THIS JUST IN … State Water Board approves unprecedented voluntary water sharing agreement for Russian River

From the State Water Resources Control Board:

With ongoing drought conditions straining water supplies and creating uncertainty throughout California, the State Water Resources Control Board today approved a unique agreement that allows right holders in the Upper Russian River watershed to voluntarily reduce water use and share their available water.

The 2022 Upper Russian River Voluntary Sharing Agreement program protects supplies and enables individuals enrolled in the program who still have water under their water rights to share with other participants who do not, effectively serving as an alternative to curtailments, which are a blanket restriction on water diversions for those with younger rights when there is insufficient water supply.

“This is a truly significant development – and the first of its kind – as state and local leaders continue to innovate their response to drought and climate change while addressing the needs of residents in Sonoma and Mendocino counties,” said Sam Boland-Brien, a supervising engineer with the State Water Board. “The cooperation among the various stakeholders continues to be remarkable. It just shows what can be accomplished when state and local entities work together to come up with solutions.”

The agreement was brought about through the kind of cooperation and collective problem-solving that California Governor Gavin Newsom has asked all Californians to adopt in response to the challenges of drought and climate change. Stakeholders in the watershed have been pursuing an alternative to curtailments since 2020, when State Water Board staff encouraged right holders to consider developing a voluntary solution to worsening conditions. On May 10, 2022, the board readopted an emergency regulation authorizing creation of a voluntary water sharing agreement for the Upper Russian River that would operate as an exception to curtailments.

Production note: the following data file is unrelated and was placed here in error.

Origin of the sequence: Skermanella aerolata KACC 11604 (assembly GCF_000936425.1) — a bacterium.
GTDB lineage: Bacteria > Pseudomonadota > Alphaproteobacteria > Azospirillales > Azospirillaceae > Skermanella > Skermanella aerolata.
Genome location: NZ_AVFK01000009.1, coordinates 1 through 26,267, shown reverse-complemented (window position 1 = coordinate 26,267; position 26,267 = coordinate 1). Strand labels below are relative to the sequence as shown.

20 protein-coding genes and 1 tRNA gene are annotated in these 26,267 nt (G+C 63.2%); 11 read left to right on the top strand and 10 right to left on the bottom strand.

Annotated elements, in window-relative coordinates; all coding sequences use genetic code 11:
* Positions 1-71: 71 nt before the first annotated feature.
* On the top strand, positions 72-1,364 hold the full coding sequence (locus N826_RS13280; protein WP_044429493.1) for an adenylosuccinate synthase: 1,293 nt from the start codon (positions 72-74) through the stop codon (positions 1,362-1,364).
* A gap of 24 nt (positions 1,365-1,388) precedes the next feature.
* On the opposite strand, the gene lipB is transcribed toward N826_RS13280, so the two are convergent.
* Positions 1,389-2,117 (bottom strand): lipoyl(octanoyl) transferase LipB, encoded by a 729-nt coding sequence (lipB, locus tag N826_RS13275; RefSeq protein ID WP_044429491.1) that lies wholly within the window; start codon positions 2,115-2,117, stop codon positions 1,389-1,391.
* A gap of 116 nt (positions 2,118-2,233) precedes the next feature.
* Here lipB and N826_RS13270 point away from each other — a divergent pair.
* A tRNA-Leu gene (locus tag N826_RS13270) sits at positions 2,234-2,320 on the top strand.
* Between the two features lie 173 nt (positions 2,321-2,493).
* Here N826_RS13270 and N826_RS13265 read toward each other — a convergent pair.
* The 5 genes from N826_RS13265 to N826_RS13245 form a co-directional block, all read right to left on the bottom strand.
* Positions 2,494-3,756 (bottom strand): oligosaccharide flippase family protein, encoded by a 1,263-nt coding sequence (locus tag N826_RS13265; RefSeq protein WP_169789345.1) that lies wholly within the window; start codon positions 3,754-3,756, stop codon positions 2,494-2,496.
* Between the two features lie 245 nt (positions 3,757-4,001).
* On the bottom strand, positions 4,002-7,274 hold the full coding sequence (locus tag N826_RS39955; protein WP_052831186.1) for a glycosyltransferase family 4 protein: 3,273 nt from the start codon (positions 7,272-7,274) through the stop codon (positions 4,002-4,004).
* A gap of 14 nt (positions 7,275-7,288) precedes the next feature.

Urban water users, suppliers and representatives from the agricultural community in two counties responded and met frequently to develop a program. Those discussions resulted in an agreement that includes calculations and implementation directives and, unlike voluntary agreements in other watersheds that are executed between specific parties, is open to everyone in the watershed who chooses to participate.

The enrollment period began May 27 and runs through June 20.

“Everyone knows how serious the situation is and that it’s likely to get worse,” said Elizabeth Salomone, general manager of the Russian River Flood Control District. “Shortly after we got started, we realized we had to include a lot more stakeholders. We need tribal representatives, the Farm Bureau, Sonoma Water and others. And everyone had different ideas. Everyone compromised. But rather than fight, the attitude was ‘Let’s get something done.’ And the motivation for those with senior rights is that they care about their neighbors, the economy and the environment.”

More information on the Russian River drought response is available on the board’s website.

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